- When modernism goes bad
- Scottie Wilson
- Nationality of Designer
- Royal Worcester
- Manufacturers Location
- Worcester, England (UK)
- Earthenware and transfer under glaze
- 25.5 cm
Signed to base. Purchased from eBay by Adam Sutherland
"This plate brings together the maverick creative - Outsider artist Scottie Wilson - and one of the UK's most loved and mainstream cultural landmarks, Royal Worcester. I particularly enjoy the complexity of this collaboration: Wilson, the celebrated and feted Outsider (a contradiction in terms) and Worcester, the very image of establishment culture, trying to get hip in the 60's. It is interesting to note this collaboration is not referenced on the Royal Worcester Museum website."
None- good condition
Why it's in the Collection
Scottie Wilson was discovered during the 1940's enthusiasm for folk art, alongside other notables such as Alfred Wallis. Wilson was represented by the gallery Gimpel Fils and stories of his eccentricity in relation to the art market are legion. It would be fair to say he never really understood the art market or his popularity within it.
These designs for Worcester are stylistically challenged and not representative of Wilson's best work. He also painted directly onto ceramic shapes, but these are similarly unsatisfying, appearing simply decorative and losing the intensity of his paper doodles. He was reluctant to release work and provided the minimum required, hence Worcester had to work with a single drawing, altering size and configuration of the design.
For the Collection the plate is of interest to the collection as it documents the initial wave of interest in, and commercialisation of, the alternative form of creative expression now referred to as Outsider or folk art, which Wilson embodies. Folk art is of particular interest to Grizedale Arts with many artists exploring this area and long standing collaborations with folk artists such as Peter Hodgson (also represented in the Collection).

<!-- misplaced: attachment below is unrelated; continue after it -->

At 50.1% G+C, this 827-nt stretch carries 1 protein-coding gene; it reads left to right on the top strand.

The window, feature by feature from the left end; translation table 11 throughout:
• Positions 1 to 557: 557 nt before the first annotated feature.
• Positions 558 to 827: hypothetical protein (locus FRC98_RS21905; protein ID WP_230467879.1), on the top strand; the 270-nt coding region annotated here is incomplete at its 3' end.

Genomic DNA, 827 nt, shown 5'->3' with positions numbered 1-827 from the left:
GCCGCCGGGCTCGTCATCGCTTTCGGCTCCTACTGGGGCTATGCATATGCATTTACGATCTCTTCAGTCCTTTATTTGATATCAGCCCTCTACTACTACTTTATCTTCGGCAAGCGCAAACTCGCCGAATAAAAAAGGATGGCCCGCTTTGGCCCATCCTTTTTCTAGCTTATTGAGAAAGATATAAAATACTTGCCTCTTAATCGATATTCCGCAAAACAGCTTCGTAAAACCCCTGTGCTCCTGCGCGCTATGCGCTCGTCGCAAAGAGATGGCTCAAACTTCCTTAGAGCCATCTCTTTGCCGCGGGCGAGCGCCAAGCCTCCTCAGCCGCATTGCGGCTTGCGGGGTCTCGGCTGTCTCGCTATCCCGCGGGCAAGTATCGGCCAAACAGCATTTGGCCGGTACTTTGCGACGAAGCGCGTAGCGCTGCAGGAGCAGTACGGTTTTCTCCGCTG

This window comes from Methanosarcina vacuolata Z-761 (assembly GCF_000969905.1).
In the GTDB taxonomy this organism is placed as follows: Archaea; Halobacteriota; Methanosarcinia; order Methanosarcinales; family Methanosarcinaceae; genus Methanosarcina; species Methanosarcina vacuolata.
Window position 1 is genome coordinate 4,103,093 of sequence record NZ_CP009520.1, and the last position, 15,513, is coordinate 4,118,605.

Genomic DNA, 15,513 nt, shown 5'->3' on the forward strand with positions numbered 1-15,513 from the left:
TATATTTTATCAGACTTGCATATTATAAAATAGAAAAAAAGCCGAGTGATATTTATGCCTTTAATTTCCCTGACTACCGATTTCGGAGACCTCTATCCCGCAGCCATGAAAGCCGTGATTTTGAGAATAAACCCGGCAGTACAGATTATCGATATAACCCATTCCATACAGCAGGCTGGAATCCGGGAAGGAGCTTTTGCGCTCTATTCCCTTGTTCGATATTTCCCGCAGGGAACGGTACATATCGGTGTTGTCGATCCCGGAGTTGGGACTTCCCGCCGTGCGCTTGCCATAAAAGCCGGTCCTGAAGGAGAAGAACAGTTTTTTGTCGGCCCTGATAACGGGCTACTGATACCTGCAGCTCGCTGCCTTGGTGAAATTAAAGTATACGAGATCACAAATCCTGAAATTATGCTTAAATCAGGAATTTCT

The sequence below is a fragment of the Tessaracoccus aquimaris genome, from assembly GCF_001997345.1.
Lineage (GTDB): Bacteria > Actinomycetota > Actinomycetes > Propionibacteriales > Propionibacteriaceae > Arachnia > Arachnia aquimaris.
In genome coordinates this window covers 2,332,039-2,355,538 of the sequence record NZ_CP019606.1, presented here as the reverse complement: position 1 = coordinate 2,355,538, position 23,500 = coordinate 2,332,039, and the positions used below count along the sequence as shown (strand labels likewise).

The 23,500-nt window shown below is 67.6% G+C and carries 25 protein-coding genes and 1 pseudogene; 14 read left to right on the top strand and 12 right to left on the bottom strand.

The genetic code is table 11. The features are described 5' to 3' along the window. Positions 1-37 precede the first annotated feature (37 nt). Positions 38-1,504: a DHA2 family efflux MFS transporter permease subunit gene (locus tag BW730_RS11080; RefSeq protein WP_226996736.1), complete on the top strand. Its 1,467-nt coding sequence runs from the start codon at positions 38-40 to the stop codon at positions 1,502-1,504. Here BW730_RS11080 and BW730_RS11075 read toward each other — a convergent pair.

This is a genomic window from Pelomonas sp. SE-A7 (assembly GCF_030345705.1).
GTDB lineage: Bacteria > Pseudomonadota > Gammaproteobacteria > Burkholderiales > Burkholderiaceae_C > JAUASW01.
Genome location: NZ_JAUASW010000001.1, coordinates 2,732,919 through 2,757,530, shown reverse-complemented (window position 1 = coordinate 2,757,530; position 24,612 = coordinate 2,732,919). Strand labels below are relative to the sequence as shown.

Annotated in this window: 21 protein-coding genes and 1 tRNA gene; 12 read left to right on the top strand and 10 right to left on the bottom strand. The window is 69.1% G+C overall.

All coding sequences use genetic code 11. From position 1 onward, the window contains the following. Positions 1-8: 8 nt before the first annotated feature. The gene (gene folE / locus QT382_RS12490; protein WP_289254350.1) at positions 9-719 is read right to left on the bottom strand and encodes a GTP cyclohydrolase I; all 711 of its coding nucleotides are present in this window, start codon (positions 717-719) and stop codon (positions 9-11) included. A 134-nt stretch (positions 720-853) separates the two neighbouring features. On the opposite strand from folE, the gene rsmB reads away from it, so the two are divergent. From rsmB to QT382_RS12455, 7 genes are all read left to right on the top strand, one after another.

About the Designer/Maker
"I'm listening to classical music one day - Mendelssohn - when all of a sudden I dipped the bulldog pen into a bottle of ink and started drawing - doodling I suppose you'd call it - on the cardboard tabletop. I don't know why. I just did. In a couple of days - I worked almost ceaselessly - the whole of the tabletop was covered with little faces and designs. The pen seemed to make me draw, and then images, the faces and designs just flowed out. I couldn't stop - I've never stopped since that day." Scottie Wilson
Scottie Wilson, born Louis Freeman, (1891- 1972) was perhaps unsurprisingly Scottish, originating from Glasgow. After serving in the First World War he emigrated to Canada where, for many years, ran a second hand shop in Montreal, discovering his particular ability for drawing or doodling on scraps of paper which became highly desirable and sold through the 'diabolically cluttered office' of the Toronto based art dealer Duncan Douglas. Later in his career Wilson refused to sell his originals. As with many 'Outsiders' the art market was clearly a puzzle which he attempted to manipulate with the low cunning of the eccentric.
Throughout his life Wilson complained of poverty but on his death his house was, predictably found to be stuffed with cash, a habit he shared with the avant-garde performance artist Ken Dodd and many others of the ilk. In Wilson's heyday Picasso and Dubuffet physically fought over who should have the right to buy one of his drawings, and critics and cultural theorists raved about his oeuvre.
Wilson was championed by Jazz surrealist eccentric George Melly who also wrote a book on Scottie.
Bibliography & Further information
It's All Writ Out for You: The Life and Work of Scottie Wilson, George Melly, Thames and Hudson Ltd, 1986, ISBN-10: 0500274096